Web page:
When Gautama became the Buddha

The scholar knows the world. The Buddha knows himself.

Mooji

Around 2,500 years ago, on the full moon day in the month of Vaisakh, Gautama became the Buddha. Today we celebrate this auspicious day as Buddha Purnima and Gautama is revered as the Buddha, one of the most significant beings to have impacted human consciousness, leading millions to peace.

Gautama’s spiritual journey

When Prince Siddhartha Gautama was born, sage Asita declared that the child would either grow up to be a great king or a great saint. The story of how the young prince, brought up in the lap of luxury, was deeply moved when he saw the great suffering in the world outside his palace walls, is well-known. The four sights of an old man, a sick man, a corpse and an ascetic deeply saddened him and became the impetus for his spiritual seeking.

Mahabodhi temple at Bodh Gaya, Bihar where Gautama attained enlightenment

Abandoning his princely life, Gautama wandered as an ascetic for almost 8 years, practising severe austerities and seeking out various spiritual gurus. But although his body became a bag of bones through fasting and penance, he realised that he was not getting any closer to the Truth. On the day we celebrate as Buddha Purnima, he came to the realisation that what he was searching for was not to be found outside, but within. With this conviction, he sat down under a tree (that we know today as the Bodhi tree at Bodh Gaya in Bihar, India), determined to not move from his seat until he had realised the Ultimate. As the morning star rose in the sky, Gautama became the Buddha, the Enlightened One.

Gautama’s enlightenment

Like any spiritual seeker, Gautama was not spared the attacks of negative forces that rose to block his enlightenment. In Buddhist lore, these internal negative energies are personified as the demon Mara who tried to tempt Gautama and distract him from his goal. But because Gautama had transcended the ego or “I” identity, Mara’s attacks could find no foothold in the consciousness of Gautama.

The story goes that Mara came to attack Gautama with his army which cried out together: Mara is the greatest. I am his witness! They challenged Gautama, Who is your witness? Who will speak for you? At that point, Gautama reached out his right hand to touch the earth and the earth itself spoke, I am his witness.

When he had crossed the ocean of samsara and realised the Self as the witness, the Buddha exclaimed:

“House-builder, you’re seen! You will not build a house again. All your rafters broken, the ridge pole destroyed, gone to the Unformed, the mind has come to the end of craving.”

– Dhammapada, verse 154

As the Buddha got up from his seat after having attained, one of the first things he said to his group of followers was, let’s have dinner. Hearing this, the followers who had been practising severe austerities with Gautama, decided that Gautama had surely fallen from grace and became disappointed. Gautama explained (in the words of Sadhguru Jaggi Vasudeva):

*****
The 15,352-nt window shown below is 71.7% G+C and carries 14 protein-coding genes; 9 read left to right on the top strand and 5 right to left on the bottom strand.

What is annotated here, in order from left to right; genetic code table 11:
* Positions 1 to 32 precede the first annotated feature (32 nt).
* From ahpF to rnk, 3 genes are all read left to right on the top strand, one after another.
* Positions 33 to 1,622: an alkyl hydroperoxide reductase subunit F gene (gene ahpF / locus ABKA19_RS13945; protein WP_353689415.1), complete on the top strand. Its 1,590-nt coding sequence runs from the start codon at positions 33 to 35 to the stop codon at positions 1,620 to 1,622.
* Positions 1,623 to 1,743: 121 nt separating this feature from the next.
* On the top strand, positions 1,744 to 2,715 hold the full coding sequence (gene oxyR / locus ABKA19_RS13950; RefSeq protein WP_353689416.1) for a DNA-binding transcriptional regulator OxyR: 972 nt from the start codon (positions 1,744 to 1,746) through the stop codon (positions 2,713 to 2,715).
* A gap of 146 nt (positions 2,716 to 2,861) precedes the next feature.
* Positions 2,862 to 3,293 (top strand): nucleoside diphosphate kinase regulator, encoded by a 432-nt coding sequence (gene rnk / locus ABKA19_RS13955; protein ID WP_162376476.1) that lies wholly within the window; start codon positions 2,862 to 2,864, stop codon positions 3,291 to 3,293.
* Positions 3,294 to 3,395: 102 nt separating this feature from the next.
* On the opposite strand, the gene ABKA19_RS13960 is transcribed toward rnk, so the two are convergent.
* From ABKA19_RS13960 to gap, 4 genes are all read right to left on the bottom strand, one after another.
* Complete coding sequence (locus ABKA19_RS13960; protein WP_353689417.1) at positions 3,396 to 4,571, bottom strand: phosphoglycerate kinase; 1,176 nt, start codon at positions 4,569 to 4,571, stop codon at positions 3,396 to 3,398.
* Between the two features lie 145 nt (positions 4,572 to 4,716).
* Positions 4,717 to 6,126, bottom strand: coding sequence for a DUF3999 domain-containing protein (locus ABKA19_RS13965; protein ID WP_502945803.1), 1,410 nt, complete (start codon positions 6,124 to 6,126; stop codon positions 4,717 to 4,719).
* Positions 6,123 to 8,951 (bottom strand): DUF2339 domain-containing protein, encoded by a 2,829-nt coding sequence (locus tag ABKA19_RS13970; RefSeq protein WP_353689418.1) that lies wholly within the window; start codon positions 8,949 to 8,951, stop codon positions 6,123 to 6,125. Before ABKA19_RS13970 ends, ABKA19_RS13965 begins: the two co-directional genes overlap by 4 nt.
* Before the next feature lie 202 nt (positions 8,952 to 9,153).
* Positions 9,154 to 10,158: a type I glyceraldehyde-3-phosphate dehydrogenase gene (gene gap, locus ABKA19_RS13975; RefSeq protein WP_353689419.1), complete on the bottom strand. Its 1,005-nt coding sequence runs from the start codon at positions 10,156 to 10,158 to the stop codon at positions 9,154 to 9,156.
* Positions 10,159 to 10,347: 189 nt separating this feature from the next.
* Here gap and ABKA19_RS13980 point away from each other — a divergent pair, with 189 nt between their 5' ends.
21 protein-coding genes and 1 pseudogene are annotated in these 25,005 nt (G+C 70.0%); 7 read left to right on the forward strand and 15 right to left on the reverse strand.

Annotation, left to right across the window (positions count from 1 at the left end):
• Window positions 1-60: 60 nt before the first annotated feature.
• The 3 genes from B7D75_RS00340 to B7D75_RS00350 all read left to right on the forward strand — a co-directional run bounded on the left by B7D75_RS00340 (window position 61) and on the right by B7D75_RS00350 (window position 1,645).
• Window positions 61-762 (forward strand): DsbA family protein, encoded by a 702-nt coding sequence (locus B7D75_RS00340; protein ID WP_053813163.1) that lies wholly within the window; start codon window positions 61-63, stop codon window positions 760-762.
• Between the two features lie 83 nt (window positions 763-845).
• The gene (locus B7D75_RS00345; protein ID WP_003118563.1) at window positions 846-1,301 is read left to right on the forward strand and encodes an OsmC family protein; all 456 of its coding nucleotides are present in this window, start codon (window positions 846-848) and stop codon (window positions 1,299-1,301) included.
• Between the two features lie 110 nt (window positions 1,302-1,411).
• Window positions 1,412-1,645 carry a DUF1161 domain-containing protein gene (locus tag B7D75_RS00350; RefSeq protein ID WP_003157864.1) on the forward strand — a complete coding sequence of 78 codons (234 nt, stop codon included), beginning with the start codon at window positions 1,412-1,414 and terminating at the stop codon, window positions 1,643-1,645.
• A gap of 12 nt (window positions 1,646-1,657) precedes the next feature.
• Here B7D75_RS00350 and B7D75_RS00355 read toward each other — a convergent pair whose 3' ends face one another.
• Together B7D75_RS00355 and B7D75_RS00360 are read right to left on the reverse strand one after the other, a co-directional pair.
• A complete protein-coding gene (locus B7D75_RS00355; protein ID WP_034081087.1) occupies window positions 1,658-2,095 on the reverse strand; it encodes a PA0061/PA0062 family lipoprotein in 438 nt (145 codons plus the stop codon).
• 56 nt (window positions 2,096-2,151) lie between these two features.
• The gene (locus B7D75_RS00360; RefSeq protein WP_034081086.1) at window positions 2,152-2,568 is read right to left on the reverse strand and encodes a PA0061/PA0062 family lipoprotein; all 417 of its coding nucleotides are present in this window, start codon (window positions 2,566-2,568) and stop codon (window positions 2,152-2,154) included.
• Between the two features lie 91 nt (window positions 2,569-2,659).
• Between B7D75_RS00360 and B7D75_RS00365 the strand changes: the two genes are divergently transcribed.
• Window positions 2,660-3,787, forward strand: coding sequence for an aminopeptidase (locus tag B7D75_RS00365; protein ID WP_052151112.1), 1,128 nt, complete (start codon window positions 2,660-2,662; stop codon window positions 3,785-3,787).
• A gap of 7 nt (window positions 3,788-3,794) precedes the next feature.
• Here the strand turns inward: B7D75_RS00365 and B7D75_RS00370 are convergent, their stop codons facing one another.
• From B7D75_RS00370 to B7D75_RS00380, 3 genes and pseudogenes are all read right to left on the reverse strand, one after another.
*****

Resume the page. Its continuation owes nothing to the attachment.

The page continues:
“You are missing the whole point. It is not about fasting, it is about realizing. The full moon has risen within me. Look at me. Look at the change in me. Just be here.”

Significance for seekers

Buddha Purnima is the third Purnima (or full moon) during the period of Uttarayana which is the period of the northern run of the sun beginning at the winter solstice. In yogic science, a human being is considered to be more receptive to grace at this time of the year than any other and history indicates that the maximum number of people have attained enlightenment in this phase of the sun in the Northern Hemisphere. (1)

Gautama became a Buddha but he was not the only one. ‘Buddha’ refers to one who has transcended the ‘buddhi’ which is the intellect, our discriminating faculty. Every spiritual seeker, no matter his path, is in a striving to discover his own true Buddha nature.

In Hindu tradition, Gautama, the Buddha is considered as the ninth avatar (incarnation) of Lord Vishnu, the avatar of the ‘meditative man’.

Gautama, the Buddha’s message for our times

Sadly, the Buddha’s teachings were much distorted after his time and to the present day, to include the very things he wanted to move people away from – idol worship, scriptures and rituals. The Buddha held the realisation of the self or enlightenment as the highest. Knowing one’s true nature by transcending the buddhi was his message to the world that we should recall and honour today. Because except for that, as the spiritual teacher Osho so eloquently put it,

“…there is no way to understand Buddha. You cannot study him from  scriptures and you cannot persuade him by your prayers. You can be in his company only by being awakened the same way as he was. On those same sunlit peaks of consciousness you will be able to understand him. In other words, the day you understand yourself, you will have understood the message of the strangest man who has walked on the earth.”

 

 

(1)  See: http://isha.sadhguru.org/blog/yoga-meditation/demystifying-yoga/significance-uttarayana/

 

Scroll down to leave a comment on this article.

Sign-up for the weekly newsletter & join us on Facebook: facebook.com/livingwiseproject
Shruti Bakshi
Shruti Bakshi is the Founder of the LivingWise Project. She has worked for several years in banking and financial services in London, Paris and Mumbai and holds an MBA from INSEAD and MPhil in Finance from Cambridge University. Shruti writes about life at the intersection of spirituality and modern society. Her debut novel 'From Dior to Dharma' was released in May 2017.

2 Comments Add yours

  1. Anjana says:

    I’m 100% enlightened 🙂

    1. Excellent, article objective achieved! 🙂

Leave a Reply